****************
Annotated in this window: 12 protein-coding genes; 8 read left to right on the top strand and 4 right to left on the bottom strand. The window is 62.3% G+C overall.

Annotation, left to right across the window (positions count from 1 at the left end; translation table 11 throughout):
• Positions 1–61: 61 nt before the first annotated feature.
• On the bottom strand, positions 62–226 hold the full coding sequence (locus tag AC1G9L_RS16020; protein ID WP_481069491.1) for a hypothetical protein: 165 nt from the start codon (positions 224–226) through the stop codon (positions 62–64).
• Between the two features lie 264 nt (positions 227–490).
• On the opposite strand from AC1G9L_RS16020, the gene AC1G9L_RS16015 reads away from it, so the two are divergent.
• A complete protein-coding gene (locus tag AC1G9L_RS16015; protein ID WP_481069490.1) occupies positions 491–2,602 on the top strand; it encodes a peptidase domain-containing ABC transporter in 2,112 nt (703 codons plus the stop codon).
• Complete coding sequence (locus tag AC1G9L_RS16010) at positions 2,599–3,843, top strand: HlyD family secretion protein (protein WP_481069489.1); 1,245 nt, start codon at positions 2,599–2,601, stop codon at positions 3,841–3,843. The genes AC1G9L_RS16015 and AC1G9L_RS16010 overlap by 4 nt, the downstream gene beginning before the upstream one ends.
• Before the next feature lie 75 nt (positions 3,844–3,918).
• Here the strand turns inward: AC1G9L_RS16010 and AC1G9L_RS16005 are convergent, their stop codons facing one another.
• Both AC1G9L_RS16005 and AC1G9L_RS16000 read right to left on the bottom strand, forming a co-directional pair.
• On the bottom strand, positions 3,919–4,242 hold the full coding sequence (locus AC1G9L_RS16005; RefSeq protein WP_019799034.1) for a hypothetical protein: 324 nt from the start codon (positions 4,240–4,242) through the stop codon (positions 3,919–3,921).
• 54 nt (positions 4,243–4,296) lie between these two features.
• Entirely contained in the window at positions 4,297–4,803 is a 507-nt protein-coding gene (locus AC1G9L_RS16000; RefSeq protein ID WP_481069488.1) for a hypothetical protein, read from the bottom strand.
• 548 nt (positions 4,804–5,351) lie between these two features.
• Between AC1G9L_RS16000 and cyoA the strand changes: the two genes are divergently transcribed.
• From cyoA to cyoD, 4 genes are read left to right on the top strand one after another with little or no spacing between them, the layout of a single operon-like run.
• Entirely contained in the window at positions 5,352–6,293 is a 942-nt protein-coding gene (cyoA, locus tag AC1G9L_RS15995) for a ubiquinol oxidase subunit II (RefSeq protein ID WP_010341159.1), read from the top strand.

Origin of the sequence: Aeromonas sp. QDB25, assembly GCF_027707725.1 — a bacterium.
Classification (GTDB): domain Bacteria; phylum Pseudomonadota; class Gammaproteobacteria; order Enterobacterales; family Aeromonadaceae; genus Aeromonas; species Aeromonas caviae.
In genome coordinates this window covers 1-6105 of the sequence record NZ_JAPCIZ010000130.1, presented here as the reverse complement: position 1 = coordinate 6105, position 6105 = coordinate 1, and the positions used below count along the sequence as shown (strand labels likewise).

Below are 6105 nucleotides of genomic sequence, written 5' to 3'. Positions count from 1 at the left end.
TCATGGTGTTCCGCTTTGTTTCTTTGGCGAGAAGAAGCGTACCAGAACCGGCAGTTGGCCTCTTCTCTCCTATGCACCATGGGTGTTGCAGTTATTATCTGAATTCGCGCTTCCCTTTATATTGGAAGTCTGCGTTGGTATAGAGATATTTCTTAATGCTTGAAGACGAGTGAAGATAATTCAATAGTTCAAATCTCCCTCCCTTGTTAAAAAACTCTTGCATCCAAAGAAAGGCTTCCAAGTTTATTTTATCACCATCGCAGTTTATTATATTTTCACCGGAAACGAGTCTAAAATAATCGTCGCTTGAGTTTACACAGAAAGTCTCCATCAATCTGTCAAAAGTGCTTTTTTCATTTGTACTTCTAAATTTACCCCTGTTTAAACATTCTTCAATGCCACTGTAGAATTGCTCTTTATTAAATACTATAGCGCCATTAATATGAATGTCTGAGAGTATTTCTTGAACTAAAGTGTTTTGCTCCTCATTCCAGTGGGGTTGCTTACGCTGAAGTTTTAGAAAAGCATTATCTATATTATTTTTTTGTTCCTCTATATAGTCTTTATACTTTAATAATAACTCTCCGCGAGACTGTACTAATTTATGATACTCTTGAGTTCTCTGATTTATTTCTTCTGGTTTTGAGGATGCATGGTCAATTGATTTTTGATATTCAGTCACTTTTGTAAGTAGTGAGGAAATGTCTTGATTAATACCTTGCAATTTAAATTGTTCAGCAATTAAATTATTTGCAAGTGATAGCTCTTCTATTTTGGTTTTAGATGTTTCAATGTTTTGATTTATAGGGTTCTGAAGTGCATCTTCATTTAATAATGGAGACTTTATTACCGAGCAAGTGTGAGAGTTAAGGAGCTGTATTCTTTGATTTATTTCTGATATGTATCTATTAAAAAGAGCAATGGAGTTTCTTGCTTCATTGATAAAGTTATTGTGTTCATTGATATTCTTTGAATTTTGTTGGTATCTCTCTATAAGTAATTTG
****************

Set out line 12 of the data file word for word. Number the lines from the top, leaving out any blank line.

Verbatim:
• On the bottom strand, positions 3,919–4,242 hold the full coding sequence (locus AC1G9L_RS16005; RefSeq protein WP_019799034.1) for a hypothetical protein: 324 nt from the start codon (positions 4,240–4,242) through the stop codon (positions 3,919–3,921).